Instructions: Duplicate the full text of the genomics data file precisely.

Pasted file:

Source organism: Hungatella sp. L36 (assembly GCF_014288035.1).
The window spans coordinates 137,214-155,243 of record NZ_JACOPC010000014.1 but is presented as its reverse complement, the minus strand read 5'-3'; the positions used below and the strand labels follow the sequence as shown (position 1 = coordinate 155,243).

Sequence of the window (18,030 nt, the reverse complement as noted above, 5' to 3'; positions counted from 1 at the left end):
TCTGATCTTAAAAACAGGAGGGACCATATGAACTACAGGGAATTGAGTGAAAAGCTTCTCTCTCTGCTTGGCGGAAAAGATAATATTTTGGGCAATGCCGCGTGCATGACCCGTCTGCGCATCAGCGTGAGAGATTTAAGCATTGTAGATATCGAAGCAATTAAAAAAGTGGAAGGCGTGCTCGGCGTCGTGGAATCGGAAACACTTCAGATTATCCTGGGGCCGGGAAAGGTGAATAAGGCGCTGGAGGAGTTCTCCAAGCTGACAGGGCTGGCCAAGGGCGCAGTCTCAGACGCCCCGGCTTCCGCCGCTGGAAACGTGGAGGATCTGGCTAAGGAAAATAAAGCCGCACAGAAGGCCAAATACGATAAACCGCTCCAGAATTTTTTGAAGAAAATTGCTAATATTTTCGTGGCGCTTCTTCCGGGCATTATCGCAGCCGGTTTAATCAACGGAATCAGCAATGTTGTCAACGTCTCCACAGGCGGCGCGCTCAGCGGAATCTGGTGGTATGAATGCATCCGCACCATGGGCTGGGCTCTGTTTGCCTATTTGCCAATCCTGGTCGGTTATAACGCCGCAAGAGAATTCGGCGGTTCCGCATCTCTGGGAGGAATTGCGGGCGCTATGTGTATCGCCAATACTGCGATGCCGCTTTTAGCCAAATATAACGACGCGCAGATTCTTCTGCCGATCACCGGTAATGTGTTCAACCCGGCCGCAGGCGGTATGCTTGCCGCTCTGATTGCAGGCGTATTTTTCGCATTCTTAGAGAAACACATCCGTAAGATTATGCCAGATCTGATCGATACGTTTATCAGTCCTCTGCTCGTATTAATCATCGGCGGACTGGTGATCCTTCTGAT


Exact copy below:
Source organism: Hungatella sp. L36 (assembly GCF_014288035.1).
The window spans coordinates 137,214-155,243 of record NZ_JACOPC010000014.1 but is presented as its reverse complement, the minus strand read 5'-3'; the positions used below and the strand labels follow the sequence as shown (position 1 = coordinate 155,243).

Sequence of the window (18,030 nt, the reverse complement as noted above, 5' to 3'; positions counted from 1 at the left end):
TCTGATCTTAAAAACAGGAGGGACCATATGAACTACAGGGAATTGAGTGAAAAGCTTCTCTCTCTGCTTGGCGGAAAAGATAATATTTTGGGCAATGCCGCGTGCATGACCCGTCTGCGCATCAGCGTGAGAGATTTAAGCATTGTAGATATCGAAGCAATTAAAAAAGTGGAAGGCGTGCTCGGCGTCGTGGAATCGGAAACACTTCAGATTATCCTGGGGCCGGGAAAGGTGAATAAGGCGCTGGAGGAGTTCTCCAAGCTGACAGGGCTGGCCAAGGGCGCAGTCTCAGACGCCCCGGCTTCCGCCGCTGGAAACGTGGAGGATCTGGCTAAGGAAAATAAAGCCGCACAGAAGGCCAAATACGATAAACCGCTCCAGAATTTTTTGAAGAAAATTGCTAATATTTTCGTGGCGCTTCTTCCGGGCATTATCGCAGCCGGTTTAATCAACGGAATCAGCAATGTTGTCAACGTCTCCACAGGCGGCGCGCTCAGCGGAATCTGGTGGTATGAATGCATCCGCACCATGGGCTGGGCTCTGTTTGCCTATTTGCCAATCCTGGTCGGTTATAACGCCGCAAGAGAATTCGGCGGTTCCGCATCTCTGGGAGGAATTGCGGGCGCTATGTGTATCGCCAATACTGCGATGCCGCTTTTAGCCAAATATAACGACGCGCAGATTCTTCTGCCGATCACCGGTAATGTGTTCAACCCGGCCGCAGGCGGTATGCTTGCCGCTCTGATTGCAGGCGTATTTTTCGCATTCTTAGAGAAACACATCCGTAAGATTATGCCAGATCTGATCGATACGTTTATCAGTCCTCTGCTCGTATTAATCATCGGCGGACTGGTGATCCTTCTGAT